At least 12 horses have died in a barn fire in the second such tragedy to hit southern Ontario this month.

The horses died late Thursday night when fire erupted at a private farm in Mount Forest, Ont., northwest of Guelph. This fire follows a devastating blaze on Jan. 4, in which 43 standardbred horses died in a stable fire at the Classy Lane Stables in Puslinch, Ont. 

A person who answered the telephone at the Mount Forest property early Friday said all 12 horses were Arabian. He said he preferred not to comment further as they were "still trying to deal with it."

Mount Forest barn fire

A dozen horses were killed in a fire late Thursday night in Mount Forest, Ont. (Dave Ritchie/CBC)

 Mount Forest fire chief Dave Guilbault said he had been informed that one or possibly two horses had escaped the fire, which started at about 10 p.m. ET and was extinguished by early Friday morning.

"It's a large pasture here, so we know for sure one got out," he said. 

Guilbault said one person at the property, where the horses are both owned and boarded, suffered minor injuries.

"One gentleman was taken to hospital for precaution with a little bit of smoke inhalation and anxiety," he told The Canadian Press.

Guilbault said the fire was contained to a single structure and that firefighters had "put up a water curtain ... so there's no damage to the house nearby."

Mount Forest Barn Fire

Fire fighters from the Wellington North Fire Service on site of the barn fire Thursday night. (Dave Ritchie/CBC)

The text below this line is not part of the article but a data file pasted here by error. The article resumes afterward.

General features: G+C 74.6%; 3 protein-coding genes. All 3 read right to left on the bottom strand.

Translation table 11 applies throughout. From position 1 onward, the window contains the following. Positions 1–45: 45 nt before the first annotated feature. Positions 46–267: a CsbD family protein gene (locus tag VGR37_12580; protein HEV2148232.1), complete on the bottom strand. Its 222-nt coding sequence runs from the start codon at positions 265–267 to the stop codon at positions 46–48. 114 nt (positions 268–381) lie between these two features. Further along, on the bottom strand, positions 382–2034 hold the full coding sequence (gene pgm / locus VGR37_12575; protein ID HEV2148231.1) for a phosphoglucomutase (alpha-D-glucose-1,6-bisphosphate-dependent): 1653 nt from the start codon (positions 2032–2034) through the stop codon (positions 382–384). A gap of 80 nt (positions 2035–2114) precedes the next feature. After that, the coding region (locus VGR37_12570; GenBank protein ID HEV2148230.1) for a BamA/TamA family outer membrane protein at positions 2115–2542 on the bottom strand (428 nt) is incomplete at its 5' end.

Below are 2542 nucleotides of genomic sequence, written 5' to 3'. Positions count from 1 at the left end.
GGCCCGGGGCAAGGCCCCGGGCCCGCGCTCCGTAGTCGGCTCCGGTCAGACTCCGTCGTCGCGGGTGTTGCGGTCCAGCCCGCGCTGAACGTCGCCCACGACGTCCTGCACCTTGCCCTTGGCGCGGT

He said although it was too early to say what caused the fire, he said there is speculation that a tractor might have caught on fire.

Guilbault said firefighters were remaining on the scene until investigators from the Ontario Fire Marshal's office arrived in the morning to begin looking for the cause.

Horse racing community still reeling from Puslinch fire

The Jan. 4 fire at the Classy Lane Stables in Puslinch has had a devastating impact on the horse racing community in southern Ontario.

Co-owner Jamie Millier said the economic impact reached deep into the close-knit, horse-oriented community and that groomers, veterinarians, blacksmiths and other professionals in the industry would feel the effects of the deaths for months to come.

Trainer Dan Lagace, who lost seven horses he had worked with, said the fire was more than just a professional catastrophe -- it was akin to losing members of a family.

The cause of the Puslinch fire remains under investigation.